I thought the point of this thread was for clutter discussion specifically, not orbiter design discussion... but ok.
Thom, it might even be easier that way, since the "old Orbiter" could still exist as the "new Orbiter" is developed. People could choose which to use - stability or new functionality - on a per-device basis if it were set up that way.
The key points I'm interested in (no design stuff in the database, re-design-ability without any code changes, and platform portability) have been addressed, and I'm very happy with that direction so far.
There are a few other items I'm interested in - the ability to create your own custom screen(s) on a per-installation or per-device basis, better media sorting, and user management.
For example - having the "climate" and "security" rows are useless to me. I would rather make a screen with a clock, some media shortcuts, and controls to set lighting levels as the home screen. The design I would want to do would be selecting what I want, and where to put it on the screen - the complex stuff like picking icons and colors should be handled by the orbiter. This way if you change the "theme", or whatever you want to call it, my custom screen will still match everything else. Maybe this complete customization is only available for 1 or 2 screens, where the rest are dictated by the design that is shared by all users.
For another example - say I have a device that doesn't quite fit the mold of any other - maybe it's a cable box that has arrows and select buttons and stuff, maybe it's a PS3 which has 51 (I think) buttons on the remote (many of which have nothing to do with media and will exist on no other device), or maybe it's some completely different device that has nothing to do with anything. It would be great if part of the device template could describe what buttons should be on the remote and have the orbiter pull the proper things together automatically. Think of a generic remote template - where buttons or groups of buttons appear, disappear, or reorganize themselves based on the device's capabilities. Of course, part of the UI design will describe how to lay out the buttons and what icons to associate with them - the template only knows what buttons are important. Maybe there is a priority scale for selecting which buttons to leave out if the screen is too small.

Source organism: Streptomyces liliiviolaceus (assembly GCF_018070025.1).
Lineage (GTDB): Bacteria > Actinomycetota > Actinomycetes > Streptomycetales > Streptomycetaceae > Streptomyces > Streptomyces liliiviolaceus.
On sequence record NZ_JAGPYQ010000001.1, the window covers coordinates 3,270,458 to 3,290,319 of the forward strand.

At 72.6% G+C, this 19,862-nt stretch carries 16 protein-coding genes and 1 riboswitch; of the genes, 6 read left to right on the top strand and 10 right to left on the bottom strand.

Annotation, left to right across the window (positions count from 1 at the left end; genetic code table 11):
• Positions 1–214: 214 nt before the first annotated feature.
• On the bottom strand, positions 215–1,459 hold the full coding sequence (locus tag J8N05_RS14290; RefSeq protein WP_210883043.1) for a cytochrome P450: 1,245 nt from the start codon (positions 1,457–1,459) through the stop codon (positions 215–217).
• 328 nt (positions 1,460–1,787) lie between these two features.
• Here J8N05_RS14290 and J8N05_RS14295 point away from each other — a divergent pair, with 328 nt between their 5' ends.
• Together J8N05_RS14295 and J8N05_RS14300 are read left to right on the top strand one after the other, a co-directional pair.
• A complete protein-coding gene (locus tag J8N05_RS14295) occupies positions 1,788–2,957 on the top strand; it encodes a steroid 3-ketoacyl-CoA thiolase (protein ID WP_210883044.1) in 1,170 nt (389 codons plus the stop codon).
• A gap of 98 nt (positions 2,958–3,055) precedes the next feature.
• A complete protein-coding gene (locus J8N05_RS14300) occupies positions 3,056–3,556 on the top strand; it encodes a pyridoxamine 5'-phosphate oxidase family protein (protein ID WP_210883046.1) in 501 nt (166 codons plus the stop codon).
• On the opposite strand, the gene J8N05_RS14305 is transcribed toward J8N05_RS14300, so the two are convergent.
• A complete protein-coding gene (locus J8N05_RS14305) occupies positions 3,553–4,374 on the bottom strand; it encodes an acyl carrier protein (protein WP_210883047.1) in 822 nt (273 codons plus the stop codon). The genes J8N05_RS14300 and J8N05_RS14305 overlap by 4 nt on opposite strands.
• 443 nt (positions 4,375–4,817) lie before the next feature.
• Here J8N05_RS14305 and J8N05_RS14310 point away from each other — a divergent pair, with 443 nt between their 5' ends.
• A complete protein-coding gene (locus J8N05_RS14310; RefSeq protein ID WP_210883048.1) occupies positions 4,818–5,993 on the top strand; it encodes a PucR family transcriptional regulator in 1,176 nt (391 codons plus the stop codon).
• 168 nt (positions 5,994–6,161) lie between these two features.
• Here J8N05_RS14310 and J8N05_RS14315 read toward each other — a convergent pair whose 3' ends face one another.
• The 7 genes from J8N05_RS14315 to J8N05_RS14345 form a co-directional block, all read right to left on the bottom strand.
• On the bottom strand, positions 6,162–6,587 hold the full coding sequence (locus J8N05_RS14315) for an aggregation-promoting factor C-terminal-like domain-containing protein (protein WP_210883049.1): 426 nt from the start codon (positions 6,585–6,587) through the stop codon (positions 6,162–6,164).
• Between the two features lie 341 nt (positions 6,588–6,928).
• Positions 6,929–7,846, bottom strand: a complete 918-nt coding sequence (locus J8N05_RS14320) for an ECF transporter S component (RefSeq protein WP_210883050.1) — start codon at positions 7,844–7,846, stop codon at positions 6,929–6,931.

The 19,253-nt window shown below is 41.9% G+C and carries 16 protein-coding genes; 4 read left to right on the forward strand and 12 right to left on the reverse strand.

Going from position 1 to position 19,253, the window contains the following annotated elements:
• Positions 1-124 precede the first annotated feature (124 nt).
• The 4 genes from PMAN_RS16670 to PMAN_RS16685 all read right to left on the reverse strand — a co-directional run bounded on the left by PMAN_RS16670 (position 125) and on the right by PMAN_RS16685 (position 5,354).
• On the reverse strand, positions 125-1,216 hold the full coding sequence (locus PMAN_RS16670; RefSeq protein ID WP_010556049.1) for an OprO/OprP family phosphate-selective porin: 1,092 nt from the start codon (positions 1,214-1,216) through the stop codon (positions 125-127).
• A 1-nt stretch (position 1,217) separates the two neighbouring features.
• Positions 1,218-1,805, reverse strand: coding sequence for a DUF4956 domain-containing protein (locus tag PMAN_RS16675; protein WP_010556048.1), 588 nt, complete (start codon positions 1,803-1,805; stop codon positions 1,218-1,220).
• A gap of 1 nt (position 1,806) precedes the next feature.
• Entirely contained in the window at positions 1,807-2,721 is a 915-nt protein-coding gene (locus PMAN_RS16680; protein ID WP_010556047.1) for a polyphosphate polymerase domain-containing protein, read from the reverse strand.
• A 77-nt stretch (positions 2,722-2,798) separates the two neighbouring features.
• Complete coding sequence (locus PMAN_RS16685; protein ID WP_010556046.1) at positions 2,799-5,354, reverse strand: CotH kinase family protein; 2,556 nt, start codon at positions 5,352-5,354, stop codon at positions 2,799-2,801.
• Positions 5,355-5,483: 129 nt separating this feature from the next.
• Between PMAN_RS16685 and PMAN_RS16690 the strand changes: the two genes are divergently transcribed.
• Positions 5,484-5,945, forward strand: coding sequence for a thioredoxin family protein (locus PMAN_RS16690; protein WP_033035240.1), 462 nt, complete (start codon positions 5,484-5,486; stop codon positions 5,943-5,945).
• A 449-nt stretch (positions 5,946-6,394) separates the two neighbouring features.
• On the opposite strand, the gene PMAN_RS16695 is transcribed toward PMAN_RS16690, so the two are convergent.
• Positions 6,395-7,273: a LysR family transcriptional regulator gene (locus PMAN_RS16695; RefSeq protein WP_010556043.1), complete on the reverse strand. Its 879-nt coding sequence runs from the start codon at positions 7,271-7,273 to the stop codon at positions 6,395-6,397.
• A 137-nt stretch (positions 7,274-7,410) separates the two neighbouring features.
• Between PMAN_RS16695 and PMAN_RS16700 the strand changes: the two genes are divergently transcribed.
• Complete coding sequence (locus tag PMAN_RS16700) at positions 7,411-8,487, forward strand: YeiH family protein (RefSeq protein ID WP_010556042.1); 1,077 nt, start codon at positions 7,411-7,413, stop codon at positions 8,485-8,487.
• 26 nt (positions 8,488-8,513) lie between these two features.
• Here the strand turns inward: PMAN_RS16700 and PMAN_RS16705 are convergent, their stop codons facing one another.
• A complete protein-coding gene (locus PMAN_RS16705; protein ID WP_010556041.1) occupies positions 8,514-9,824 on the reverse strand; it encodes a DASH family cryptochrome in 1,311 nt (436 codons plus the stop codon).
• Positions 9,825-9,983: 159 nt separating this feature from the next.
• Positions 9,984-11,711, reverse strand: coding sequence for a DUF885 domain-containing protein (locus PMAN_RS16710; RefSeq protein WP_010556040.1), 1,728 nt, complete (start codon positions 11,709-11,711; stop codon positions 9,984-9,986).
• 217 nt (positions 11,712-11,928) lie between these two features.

For media sorting, this should be completely customizable. The user should be able to make up hierarchies - like Author, Album, Title or Title, Season, Episode - and attach those to buttons on the orbiter. The same should be true of any sort of search - for instance "TV Shows", "Action Movies", "James Bond Movies", "TV Shows recorded in the last week", "Unwatched Videos", "Recently watched videos", "Videos partially watched", etc. Maybe even shortcuts to specific playlists. The user can select which ones are important or make up their own, and they appear on the orbiter. I know exactly what I usually search for - there are only 3-4 searches that I do - so I should be able to make shortcuts to those searches so I don't have to wait for the datagrid, select the search buttons, run the search, browse through the results because the search is only close to what I wanted, and finally make a selection.
Media sorting should also be configurable for any search. For instance, it's easier to look a James Bond movies by release date, videos should be sorted alphabetically (leaving out the "The", as I've stated before...), and recorded TV should be sorted newest-first with new episodes (this week's new stuff) highlighted. These are my preferences - other people will want other sorting, I'm sure.
The thought behind these ideas is that no one likes the same things, and no one has the same technology implemented, so why should everyone use the same exact interface? Slight customization in some key places can bring the UI to a whole new level very quickly.
I've also been wondering for a while if there is a better way to handle the current user of an orbiter in the case where no one is using it. Currently, someone is always the user of an orbiter, but as new technology comes about where we can figure out who is in a room and react to it - that assumption stops making sense. This brings up the case where no one is in a room, and the case where more than one person is in the room. Orbiter can't handle either of those, currently.
These are probably much further down the road, but something to think about, if you haven't already.